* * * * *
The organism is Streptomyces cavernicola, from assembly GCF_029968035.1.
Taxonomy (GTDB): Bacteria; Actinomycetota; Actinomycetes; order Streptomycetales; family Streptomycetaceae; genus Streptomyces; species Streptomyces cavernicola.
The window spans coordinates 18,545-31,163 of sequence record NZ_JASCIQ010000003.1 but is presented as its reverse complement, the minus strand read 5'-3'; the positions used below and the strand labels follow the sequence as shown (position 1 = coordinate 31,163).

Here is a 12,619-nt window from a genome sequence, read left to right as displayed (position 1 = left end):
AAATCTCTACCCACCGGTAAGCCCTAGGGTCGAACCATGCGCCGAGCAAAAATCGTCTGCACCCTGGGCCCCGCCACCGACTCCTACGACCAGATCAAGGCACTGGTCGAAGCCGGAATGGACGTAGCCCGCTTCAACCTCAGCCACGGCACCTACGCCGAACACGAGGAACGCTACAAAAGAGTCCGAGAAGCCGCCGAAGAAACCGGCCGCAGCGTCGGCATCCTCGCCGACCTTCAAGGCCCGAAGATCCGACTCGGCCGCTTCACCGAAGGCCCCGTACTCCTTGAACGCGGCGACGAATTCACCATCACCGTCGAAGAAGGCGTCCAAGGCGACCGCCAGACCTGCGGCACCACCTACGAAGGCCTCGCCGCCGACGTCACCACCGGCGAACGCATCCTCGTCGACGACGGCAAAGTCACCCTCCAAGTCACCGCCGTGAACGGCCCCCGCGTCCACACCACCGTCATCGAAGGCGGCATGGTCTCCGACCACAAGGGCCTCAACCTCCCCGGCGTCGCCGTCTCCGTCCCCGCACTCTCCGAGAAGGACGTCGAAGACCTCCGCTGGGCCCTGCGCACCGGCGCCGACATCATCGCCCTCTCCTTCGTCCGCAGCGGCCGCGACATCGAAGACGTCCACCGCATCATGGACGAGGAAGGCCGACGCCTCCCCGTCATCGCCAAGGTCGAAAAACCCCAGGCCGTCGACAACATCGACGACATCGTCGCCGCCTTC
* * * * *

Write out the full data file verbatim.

The organism is Streptomyces cavernicola, from assembly GCF_029968035.1.
Taxonomy (GTDB): Bacteria; Actinomycetota; Actinomycetes; order Streptomycetales; family Streptomycetaceae; genus Streptomyces; species Streptomyces cavernicola.
The window spans coordinates 18,545-31,163 of sequence record NZ_JASCIQ010000003.1 but is presented as its reverse complement, the minus strand read 5'-3'; the positions used below and the strand labels follow the sequence as shown (position 1 = coordinate 31,163).

Here is a 12,619-nt window from a genome sequence, read left to right as displayed (position 1 = left end):
AAATCTCTACCCACCGGTAAGCCCTAGGGTCGAACCATGCGCCGAGCAAAAATCGTCTGCACCCTGGGCCCCGCCACCGACTCCTACGACCAGATCAAGGCACTGGTCGAAGCCGGAATGGACGTAGCCCGCTTCAACCTCAGCCACGGCACCTACGCCGAACACGAGGAACGCTACAAAAGAGTCCGAGAAGCCGCCGAAGAAACCGGCCGCAGCGTCGGCATCCTCGCCGACCTTCAAGGCCCGAAGATCCGACTCGGCCGCTTCACCGAAGGCCCCGTACTCCTTGAACGCGGCGACGAATTCACCATCACCGTCGAAGAAGGCGTCCAAGGCGACCGCCAGACCTGCGGCACCACCTACGAAGGCCTCGCCGCCGACGTCACCACCGGCGAACGCATCCTCGTCGACGACGGCAAAGTCACCCTCCAAGTCACCGCCGTGAACGGCCCCCGCGTCCACACCACCGTCATCGAAGGCGGCATGGTCTCCGACCACAAGGGCCTCAACCTCCCCGGCGTCGCCGTCTCCGTCCCCGCACTCTCCGAGAAGGACGTCGAAGACCTCCGCTGGGCCCTGCGCACCGGCGCCGACATCATCGCCCTCTCCTTCGTCCGCAGCGGCCGCGACATCGAAGACGTCCACCGCATCATGGACGAGGAAGGCCGACGCCTCCCCGTCATCGCCAAGGTCGAAAAACCCCAGGCCGTCGACAACATCGACGACATCGTCGCCGCCTTC